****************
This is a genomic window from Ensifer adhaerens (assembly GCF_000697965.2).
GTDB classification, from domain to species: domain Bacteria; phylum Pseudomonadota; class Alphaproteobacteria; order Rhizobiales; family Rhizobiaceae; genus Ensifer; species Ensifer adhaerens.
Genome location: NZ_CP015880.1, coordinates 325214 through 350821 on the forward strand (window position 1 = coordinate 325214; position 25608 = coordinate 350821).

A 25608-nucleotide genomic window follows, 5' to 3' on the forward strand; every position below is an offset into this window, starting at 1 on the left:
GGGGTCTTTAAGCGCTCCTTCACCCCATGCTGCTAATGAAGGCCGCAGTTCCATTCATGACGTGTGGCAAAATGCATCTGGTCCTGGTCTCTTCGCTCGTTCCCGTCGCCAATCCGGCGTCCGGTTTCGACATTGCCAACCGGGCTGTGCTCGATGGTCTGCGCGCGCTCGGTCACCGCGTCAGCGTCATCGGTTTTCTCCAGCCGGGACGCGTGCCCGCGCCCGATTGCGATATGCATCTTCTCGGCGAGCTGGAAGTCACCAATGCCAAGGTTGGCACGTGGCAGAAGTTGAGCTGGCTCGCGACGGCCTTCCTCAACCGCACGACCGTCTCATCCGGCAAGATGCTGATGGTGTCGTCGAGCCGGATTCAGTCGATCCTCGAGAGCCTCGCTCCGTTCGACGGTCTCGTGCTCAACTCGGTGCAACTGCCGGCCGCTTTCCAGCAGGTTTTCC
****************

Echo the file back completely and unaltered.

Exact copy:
This is a genomic window from Ensifer adhaerens (assembly GCF_000697965.2).
GTDB classification, from domain to species: domain Bacteria; phylum Pseudomonadota; class Alphaproteobacteria; order Rhizobiales; family Rhizobiaceae; genus Ensifer; species Ensifer adhaerens.
Genome location: NZ_CP015880.1, coordinates 325214 through 350821 on the forward strand (window position 1 = coordinate 325214; position 25608 = coordinate 350821).

A 25608-nucleotide genomic window follows, 5' to 3' on the forward strand; every position below is an offset into this window, starting at 1 on the left:
GGGGTCTTTAAGCGCTCCTTCACCCCATGCTGCTAATGAAGGCCGCAGTTCCATTCATGACGTGTGGCAAAATGCATCTGGTCCTGGTCTCTTCGCTCGTTCCCGTCGCCAATCCGGCGTCCGGTTTCGACATTGCCAACCGGGCTGTGCTCGATGGTCTGCGCGCGCTCGGTCACCGCGTCAGCGTCATCGGTTTTCTCCAGCCGGGACGCGTGCCCGCGCCCGATTGCGATATGCATCTTCTCGGCGAGCTGGAAGTCACCAATGCCAAGGTTGGCACGTGGCAGAAGTTGAGCTGGCTCGCGACGGCCTTCCTCAACCGCACGACCGTCTCATCCGGCAAGATGCTGATGGTGTCGTCGAGCCGGATTCAGTCGATCCTCGAGAGCCTCGCTCCGTTCGACGGTCTCGTGCTCAACTCGGTGCAACTGCCGGCCGCTTTCCAGCAGGTTTTCC